Not an Odalisque

Living With My Characters

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One of the things I love about writing is indulging my runaway imagination. It’s not daydreaming, it’s productive visualisation! Another of the things I love about it is the way that my own life can be cut up and stuck back together in different ways to create something much more meaningful (hopefully) than the original experience. The problem, I find, is when the two come together.

I didn’t realise that I could be a writer until I read Gabriel Garcia Marquez’s autobiography. I noticed that his magic realism was created by relating incidents from his life out of order and without the background information which would make them coherent, and I thought ‘I can do that!’ I don’t have to make something out of nothing; I don’t have to write in a vacuum. I can take characters and situations from my real life, and no one is going to brandish a manuscript at me shouting, “you’re not a real writer. You didn’t create this character, I can tell it’s my Aunt Marg!” In fact, my published friends tell me that Aunt Margs and their friends are excessively pleased to see themselves in print, to the point of deluding themselves that they are the models for characters they do not resemble.

So when I’m writing a story I sometimes pick a personal experience, which comes with its own cast of real people who I adapt to my requirements. Similarly, when I need a character, I often cast around my acquaintance for someone who fits the bill. Don’t worry, almost everyone is changed beyond recognition as I tweak and stretch them into who I need them to be.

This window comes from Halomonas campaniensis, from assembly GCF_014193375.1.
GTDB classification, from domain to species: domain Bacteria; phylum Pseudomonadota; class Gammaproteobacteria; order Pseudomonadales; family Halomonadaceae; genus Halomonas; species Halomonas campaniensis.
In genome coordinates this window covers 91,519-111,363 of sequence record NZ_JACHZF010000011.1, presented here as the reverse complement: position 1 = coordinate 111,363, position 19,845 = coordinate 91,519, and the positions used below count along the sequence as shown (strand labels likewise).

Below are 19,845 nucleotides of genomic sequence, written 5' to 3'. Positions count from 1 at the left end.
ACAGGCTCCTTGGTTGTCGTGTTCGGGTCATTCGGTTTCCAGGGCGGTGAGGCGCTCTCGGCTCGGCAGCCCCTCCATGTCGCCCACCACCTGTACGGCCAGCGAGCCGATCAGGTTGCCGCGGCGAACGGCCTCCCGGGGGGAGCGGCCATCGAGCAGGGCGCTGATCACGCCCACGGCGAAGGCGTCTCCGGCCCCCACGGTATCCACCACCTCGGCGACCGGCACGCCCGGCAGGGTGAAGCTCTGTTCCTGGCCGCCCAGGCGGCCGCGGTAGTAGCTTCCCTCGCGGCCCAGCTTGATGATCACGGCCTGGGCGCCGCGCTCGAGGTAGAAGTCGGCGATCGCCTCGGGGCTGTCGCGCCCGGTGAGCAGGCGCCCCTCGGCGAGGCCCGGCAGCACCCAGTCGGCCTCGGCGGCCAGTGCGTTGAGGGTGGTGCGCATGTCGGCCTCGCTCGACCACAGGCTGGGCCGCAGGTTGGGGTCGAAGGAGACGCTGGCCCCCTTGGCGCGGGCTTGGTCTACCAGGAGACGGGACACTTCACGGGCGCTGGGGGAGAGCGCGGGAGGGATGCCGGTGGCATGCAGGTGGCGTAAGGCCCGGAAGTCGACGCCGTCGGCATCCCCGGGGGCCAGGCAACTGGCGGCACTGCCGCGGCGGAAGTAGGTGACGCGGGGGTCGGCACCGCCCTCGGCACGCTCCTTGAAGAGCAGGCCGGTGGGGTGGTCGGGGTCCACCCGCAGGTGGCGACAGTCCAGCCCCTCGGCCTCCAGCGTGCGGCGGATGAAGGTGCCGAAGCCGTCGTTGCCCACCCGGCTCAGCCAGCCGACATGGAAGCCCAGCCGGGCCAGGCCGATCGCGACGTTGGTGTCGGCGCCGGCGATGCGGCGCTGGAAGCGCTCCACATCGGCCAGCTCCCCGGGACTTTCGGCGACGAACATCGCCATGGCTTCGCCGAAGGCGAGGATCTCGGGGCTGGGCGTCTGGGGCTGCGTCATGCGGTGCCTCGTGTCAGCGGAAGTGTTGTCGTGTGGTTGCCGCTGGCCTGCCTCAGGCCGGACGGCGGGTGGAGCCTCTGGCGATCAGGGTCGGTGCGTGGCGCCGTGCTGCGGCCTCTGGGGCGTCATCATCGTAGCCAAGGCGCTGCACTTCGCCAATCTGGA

All of this means that I spend a lot of time daydreaming about people. Add to that this fact: I haven’t had sex since January.

Don’t imagine that I am sad about my celibacy. I’m revelling in fresh-smelling sheets and the freedom to do what I want without having to notify anyone. I’m not even seeking casual sex, since I find myself a much more reliable provider of pleasure than almost anyone else.

That said, as I’ve mentioned in this blog before, sexual deprivation does lead me to notice sexual possibilities a lot more. And I, for the sake of my writing, have given my mind permission to go wandering off down these garden paths.

For example, there is a beautiful woman at my dance class. She is an excellent dancer. She is curvy, she has a pretty face and a tiny waist. She wears tight, tight dresses with low necklines and high hemlines. I don’t know how everyone else in the room is doing, but I have to make a conscious effort not to stare fixedly at her for the duration of the evening. And she’s the sort of girl where looking immediately leads to thoughts of touching.

I don’t know her name. I’ve never spoken to her, and I probably never will. I have, however, put her in a story. I wanted an object of forbidden lust for my main character, and there she was, ready-made and lust-inducing. She made it very easy to write the sex scenes. The only thing I worry about is my inability to look her in the eye. To be fair, it has always been difficult to drag my gaze up that far.

My imaginative investment in my mystery dancing girl has been productive. Sometimes, though, one thinks around in circles for a long time without working out precisely where the idea is going, and it never reaches paper. Such is the case with mystery dancer number two.